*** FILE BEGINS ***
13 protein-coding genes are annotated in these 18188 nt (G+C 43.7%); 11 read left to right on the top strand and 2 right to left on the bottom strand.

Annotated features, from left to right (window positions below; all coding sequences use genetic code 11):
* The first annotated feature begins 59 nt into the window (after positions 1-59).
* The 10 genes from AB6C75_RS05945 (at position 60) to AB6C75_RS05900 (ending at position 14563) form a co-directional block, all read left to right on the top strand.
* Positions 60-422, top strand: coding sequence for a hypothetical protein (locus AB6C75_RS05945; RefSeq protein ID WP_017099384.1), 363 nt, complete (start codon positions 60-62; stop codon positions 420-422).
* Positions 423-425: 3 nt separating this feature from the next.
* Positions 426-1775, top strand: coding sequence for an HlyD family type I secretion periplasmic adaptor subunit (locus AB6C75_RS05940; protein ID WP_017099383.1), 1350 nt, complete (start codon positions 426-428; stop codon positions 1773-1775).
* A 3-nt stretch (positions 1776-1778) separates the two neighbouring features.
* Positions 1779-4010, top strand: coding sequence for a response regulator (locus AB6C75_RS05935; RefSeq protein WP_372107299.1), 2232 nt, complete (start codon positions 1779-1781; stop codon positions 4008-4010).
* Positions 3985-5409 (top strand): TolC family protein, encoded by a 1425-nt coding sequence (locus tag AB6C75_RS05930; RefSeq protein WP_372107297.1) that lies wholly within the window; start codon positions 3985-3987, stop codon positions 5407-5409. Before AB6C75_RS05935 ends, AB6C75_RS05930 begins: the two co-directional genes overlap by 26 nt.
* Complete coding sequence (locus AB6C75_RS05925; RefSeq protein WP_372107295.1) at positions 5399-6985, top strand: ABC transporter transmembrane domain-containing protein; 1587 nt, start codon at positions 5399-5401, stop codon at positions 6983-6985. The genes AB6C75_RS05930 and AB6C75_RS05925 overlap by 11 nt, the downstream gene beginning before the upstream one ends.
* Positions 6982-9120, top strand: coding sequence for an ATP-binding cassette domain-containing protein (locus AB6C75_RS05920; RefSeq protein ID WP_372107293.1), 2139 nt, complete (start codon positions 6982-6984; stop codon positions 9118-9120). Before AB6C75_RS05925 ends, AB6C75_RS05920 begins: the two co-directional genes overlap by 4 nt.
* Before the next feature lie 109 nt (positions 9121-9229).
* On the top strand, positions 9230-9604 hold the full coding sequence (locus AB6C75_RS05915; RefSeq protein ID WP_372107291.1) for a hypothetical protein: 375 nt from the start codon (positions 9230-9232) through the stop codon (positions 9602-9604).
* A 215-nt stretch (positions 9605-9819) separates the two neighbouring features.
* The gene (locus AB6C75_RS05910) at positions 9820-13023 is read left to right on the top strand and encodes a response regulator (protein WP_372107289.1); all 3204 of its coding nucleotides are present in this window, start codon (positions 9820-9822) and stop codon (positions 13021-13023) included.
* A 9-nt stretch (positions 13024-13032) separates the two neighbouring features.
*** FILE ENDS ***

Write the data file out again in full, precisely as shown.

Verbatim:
13 protein-coding genes are annotated in these 18188 nt (G+C 43.7%); 11 read left to right on the top strand and 2 right to left on the bottom strand.

Annotated features, from left to right (window positions below; all coding sequences use genetic code 11):
* The first annotated feature begins 59 nt into the window (after positions 1-59).
* The 10 genes from AB6C75_RS05945 (at position 60) to AB6C75_RS05900 (ending at position 14563) form a co-directional block, all read left to right on the top strand.
* Positions 60-422, top strand: coding sequence for a hypothetical protein (locus AB6C75_RS05945; RefSeq protein ID WP_017099384.1), 363 nt, complete (start codon positions 60-62; stop codon positions 420-422).
* Positions 423-425: 3 nt separating this feature from the next.
* Positions 426-1775, top strand: coding sequence for an HlyD family type I secretion periplasmic adaptor subunit (locus AB6C75_RS05940; protein ID WP_017099383.1), 1350 nt, complete (start codon positions 426-428; stop codon positions 1773-1775).
* A 3-nt stretch (positions 1776-1778) separates the two neighbouring features.
* Positions 1779-4010, top strand: coding sequence for a response regulator (locus AB6C75_RS05935; RefSeq protein WP_372107299.1), 2232 nt, complete (start codon positions 1779-1781; stop codon positions 4008-4010).
* Positions 3985-5409 (top strand): TolC family protein, encoded by a 1425-nt coding sequence (locus tag AB6C75_RS05930; RefSeq protein WP_372107297.1) that lies wholly within the window; start codon positions 3985-3987, stop codon positions 5407-5409. Before AB6C75_RS05935 ends, AB6C75_RS05930 begins: the two co-directional genes overlap by 26 nt.
* Complete coding sequence (locus AB6C75_RS05925; RefSeq protein WP_372107295.1) at positions 5399-6985, top strand: ABC transporter transmembrane domain-containing protein; 1587 nt, start codon at positions 5399-5401, stop codon at positions 6983-6985. The genes AB6C75_RS05930 and AB6C75_RS05925 overlap by 11 nt, the downstream gene beginning before the upstream one ends.
* Positions 6982-9120, top strand: coding sequence for an ATP-binding cassette domain-containing protein (locus AB6C75_RS05920; RefSeq protein ID WP_372107293.1), 2139 nt, complete (start codon positions 6982-6984; stop codon positions 9118-9120). Before AB6C75_RS05925 ends, AB6C75_RS05920 begins: the two co-directional genes overlap by 4 nt.
* Before the next feature lie 109 nt (positions 9121-9229).
* On the top strand, positions 9230-9604 hold the full coding sequence (locus AB6C75_RS05915; RefSeq protein ID WP_372107291.1) for a hypothetical protein: 375 nt from the start codon (positions 9230-9232) through the stop codon (positions 9602-9604).
* A 215-nt stretch (positions 9605-9819) separates the two neighbouring features.
* The gene (locus AB6C75_RS05910) at positions 9820-13023 is read left to right on the top strand and encodes a response regulator (protein WP_372107289.1); all 3204 of its coding nucleotides are present in this window, start codon (positions 9820-9822) and stop codon (positions 13021-13023) included.
* A 9-nt stretch (positions 13024-13032) separates the two neighbouring features.